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2012 Mazda Mazda3 Skyactiv: First Drive

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In less than a couple of years, 40 miles per gallon has gone from a lofty goal, met by only a few select high-mileage machines (almost entirely hybrids and diesels), to, almost the small-car highway norm.

Now even Mazda is laying claim on 40 mpg in the 2012 Mazda3, with a new-generation engine and all-new transmissions that all fall under the ‘Skyactiv’ badge—that's Mazda's engineering-based initiative for efficiency, eco-friendliness, and safety.

At the same time, Mazda has a 'zoom-zoom' reputation to uphold. And with the Mazda3 a long-time best-seller, making up nearly half of Mazda's U.S. sales, the automaker says that it's kept this a top priority.

Does the Skyactiv version of the Mazda3 maintain the more enthusiastic driving feel that's characterized this lineup, despite going more than 20 percent farther on a gallon of gas? That's the reality check we tried to make earlier this week, in a first drive of refreshed 2012 Mazda3 models with the new technology.

The 'eco' choice that doesn't drive like one

And the answer, without hesitation, is a solid 'yes.' From the first impression on, it's clear that the new Sky-G 2.0-liter engine isn't as strong and torquey as the 2.5-liter 'MZR' engine, which remains available at the top of the lineup (along with the base MZR 2.0-liter); but in short, it's the eco-conscious choice that doesn't feel like an eco-conscious one—and yes, it's zoomy.

Skyactiv, as we’ve learned from Mazda, is more than new engines and transmissions (even though that's all the 3 gets for now); it’s an initiative that looks at body structures and design philosophies as well, and we’ll see some of these ideas showing up in stronger and safer yet lighter next-generation vehicles—like the 2013 Mazda CX-5.

For 2012, all Mazda3 models get a resculpted front airdam and fascia that turns the Mazda3’s freakshow clown smile into more of a relaxed grin. We like the look, as it seems to flow more smoothly anyhow through to the flared front fenders. To match the somewhat different look, there's a new rear fascia as well, with two new wheel designs to complement. And throughout, what you might notice more than anything else is that there's more trim that's body-color than ever—no more dark molded plastic. Through those few subtle changes—mainly those to the front end—Mazda has cut its coefficient of drag to 0.27 for the sedan, 0.29 for the five-door.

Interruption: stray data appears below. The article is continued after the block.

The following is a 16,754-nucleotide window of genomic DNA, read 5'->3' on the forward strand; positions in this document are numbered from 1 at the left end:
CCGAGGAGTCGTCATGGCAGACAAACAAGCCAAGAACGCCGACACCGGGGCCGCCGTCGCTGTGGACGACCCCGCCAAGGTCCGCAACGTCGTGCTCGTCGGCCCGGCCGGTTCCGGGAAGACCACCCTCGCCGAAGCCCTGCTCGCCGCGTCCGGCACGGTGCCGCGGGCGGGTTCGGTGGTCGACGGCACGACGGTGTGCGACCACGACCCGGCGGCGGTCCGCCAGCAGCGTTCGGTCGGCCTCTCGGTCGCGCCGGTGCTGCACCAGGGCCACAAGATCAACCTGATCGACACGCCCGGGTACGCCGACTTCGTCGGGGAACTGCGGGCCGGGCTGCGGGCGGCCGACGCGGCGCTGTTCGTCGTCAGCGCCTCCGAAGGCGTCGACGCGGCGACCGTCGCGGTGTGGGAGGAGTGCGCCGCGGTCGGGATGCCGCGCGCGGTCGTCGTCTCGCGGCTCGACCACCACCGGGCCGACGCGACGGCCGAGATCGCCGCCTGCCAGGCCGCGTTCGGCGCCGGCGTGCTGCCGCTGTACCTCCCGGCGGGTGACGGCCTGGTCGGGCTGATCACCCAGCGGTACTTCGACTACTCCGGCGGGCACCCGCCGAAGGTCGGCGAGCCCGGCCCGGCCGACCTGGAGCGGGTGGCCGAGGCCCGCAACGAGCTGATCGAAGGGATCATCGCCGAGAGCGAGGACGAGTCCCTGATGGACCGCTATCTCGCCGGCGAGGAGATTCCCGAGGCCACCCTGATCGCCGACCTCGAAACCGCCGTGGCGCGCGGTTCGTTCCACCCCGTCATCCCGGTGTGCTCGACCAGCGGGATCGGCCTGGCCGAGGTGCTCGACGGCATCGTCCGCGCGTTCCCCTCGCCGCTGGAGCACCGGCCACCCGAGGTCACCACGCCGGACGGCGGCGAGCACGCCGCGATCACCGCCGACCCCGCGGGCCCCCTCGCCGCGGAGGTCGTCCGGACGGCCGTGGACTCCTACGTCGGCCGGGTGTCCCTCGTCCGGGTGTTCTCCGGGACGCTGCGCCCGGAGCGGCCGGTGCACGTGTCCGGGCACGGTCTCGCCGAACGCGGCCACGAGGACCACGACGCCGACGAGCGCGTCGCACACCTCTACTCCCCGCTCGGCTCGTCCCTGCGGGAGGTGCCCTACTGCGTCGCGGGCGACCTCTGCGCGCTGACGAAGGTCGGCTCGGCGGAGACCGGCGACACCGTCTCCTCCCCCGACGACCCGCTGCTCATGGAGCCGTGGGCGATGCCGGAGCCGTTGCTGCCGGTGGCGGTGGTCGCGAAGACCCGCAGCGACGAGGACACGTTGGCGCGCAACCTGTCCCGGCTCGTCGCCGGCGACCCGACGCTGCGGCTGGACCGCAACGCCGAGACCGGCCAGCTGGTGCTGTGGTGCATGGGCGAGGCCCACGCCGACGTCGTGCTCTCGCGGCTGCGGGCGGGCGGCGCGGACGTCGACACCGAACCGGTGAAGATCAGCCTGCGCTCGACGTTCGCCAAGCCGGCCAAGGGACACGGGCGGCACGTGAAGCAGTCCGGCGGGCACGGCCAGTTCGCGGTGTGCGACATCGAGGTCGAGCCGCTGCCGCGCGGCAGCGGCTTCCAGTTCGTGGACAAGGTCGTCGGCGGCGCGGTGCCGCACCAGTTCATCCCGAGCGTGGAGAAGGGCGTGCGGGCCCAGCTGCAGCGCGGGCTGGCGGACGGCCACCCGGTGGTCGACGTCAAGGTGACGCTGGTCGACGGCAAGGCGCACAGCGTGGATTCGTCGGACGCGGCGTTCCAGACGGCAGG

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Comments (4)
  1. that's subcompact numbers from a compact: goes over 40 mpg on highway and you almost can't get it under 30 mpg, exactly like Mazda2. Way better than Cruzz mpg, which rarely tops 30 regardless of the ECO joint. (consumer reports, Fuelly, and this website). Possibly one notch over Focus too.

  2. Paul,
    Agreed. Those initial numbers we saw from the trip computer look very promising. But we've found that there's no better test than actually driving a vehicle for a week or more and a few hundred miles, to see what it returns in familiar conditions, compared to others in its class. We hope to bring you that soon.

  3. Who cares how a car handles on the Angeles Crest Highway? That's a unique and beautifully maintained piece of road in sunny So. Cal.
    Get real and tell us how these cars handle on roads that the rest of us drive on. Any modern car handles wonderfully on smooth roads. We want to know whether the suspension can keep the tires on the road when they're bouncing from frost-heaved crack to pothole to raccoon carcass and back again.

  4. I just picked up the 2012 Mazda3 Skyactiv this past Sunday, it will be my wife's primary car and the family car on the weekends. She is averaging 35MPG commuting on non-highway roads which is great I think, I am looking forward to getting it on the freeway for a longer trip. The ride is great, steering just as described in this article. I am very happy with this purchase.

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